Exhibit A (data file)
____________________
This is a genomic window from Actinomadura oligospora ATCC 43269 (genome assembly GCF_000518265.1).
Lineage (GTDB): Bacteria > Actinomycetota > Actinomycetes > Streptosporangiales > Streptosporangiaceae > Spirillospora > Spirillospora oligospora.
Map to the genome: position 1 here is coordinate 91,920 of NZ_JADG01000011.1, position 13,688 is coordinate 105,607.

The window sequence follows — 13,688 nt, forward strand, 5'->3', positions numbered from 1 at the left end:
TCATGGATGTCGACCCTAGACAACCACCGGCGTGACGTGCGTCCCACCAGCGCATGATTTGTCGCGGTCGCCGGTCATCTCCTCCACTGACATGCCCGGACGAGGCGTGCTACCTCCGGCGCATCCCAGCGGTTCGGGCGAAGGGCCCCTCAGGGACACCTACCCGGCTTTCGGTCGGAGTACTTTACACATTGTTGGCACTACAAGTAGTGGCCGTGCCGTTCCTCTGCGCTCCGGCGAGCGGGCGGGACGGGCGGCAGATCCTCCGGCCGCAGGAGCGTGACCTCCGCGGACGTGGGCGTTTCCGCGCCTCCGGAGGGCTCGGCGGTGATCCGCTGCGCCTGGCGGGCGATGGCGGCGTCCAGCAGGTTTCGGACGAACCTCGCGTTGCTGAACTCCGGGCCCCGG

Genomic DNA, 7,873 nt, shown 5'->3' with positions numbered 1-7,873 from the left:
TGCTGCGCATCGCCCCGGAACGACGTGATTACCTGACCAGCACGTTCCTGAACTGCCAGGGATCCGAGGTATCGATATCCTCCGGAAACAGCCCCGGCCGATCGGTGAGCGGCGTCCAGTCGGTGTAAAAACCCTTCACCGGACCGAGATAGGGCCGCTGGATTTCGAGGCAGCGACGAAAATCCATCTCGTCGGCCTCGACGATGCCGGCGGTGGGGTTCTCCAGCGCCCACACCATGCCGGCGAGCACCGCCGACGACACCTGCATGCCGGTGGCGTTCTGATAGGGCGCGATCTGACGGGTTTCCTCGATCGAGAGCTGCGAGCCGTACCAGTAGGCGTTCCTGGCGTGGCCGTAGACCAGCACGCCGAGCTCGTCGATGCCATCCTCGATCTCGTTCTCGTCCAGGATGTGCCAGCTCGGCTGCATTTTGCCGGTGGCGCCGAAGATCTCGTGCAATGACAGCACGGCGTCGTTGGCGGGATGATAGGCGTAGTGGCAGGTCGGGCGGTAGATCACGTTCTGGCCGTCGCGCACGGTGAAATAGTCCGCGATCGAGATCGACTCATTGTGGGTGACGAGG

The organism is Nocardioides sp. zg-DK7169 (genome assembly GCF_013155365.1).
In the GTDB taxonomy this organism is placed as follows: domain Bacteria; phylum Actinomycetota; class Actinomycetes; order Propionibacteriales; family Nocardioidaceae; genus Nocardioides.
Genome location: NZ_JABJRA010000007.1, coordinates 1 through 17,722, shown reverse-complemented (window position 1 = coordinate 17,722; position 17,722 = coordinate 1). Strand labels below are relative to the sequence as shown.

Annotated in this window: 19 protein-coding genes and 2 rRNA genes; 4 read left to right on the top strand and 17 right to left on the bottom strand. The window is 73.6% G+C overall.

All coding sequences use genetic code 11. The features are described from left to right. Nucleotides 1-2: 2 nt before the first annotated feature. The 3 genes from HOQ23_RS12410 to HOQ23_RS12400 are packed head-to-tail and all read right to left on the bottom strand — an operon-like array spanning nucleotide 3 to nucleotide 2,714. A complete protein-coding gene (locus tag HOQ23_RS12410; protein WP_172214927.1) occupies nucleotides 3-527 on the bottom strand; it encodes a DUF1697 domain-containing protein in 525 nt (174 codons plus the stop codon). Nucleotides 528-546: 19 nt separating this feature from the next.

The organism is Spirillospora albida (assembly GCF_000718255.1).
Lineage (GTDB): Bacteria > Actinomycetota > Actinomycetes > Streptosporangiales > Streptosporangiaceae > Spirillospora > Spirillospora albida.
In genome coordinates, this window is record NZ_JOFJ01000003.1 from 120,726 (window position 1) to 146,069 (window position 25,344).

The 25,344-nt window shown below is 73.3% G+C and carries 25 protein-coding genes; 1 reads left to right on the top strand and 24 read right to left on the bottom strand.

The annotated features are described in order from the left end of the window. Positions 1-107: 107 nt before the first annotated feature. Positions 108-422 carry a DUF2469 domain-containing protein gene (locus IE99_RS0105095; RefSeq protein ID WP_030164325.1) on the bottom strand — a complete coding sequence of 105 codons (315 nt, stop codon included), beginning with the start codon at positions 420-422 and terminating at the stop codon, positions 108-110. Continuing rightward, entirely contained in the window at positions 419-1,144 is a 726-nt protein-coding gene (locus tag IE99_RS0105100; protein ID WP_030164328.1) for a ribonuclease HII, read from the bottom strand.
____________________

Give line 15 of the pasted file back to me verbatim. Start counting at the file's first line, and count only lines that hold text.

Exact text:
In genome coordinates, this window is record NZ_JOFJ01000003.1 from 120,726 (window position 1) to 146,069 (window position 25,344).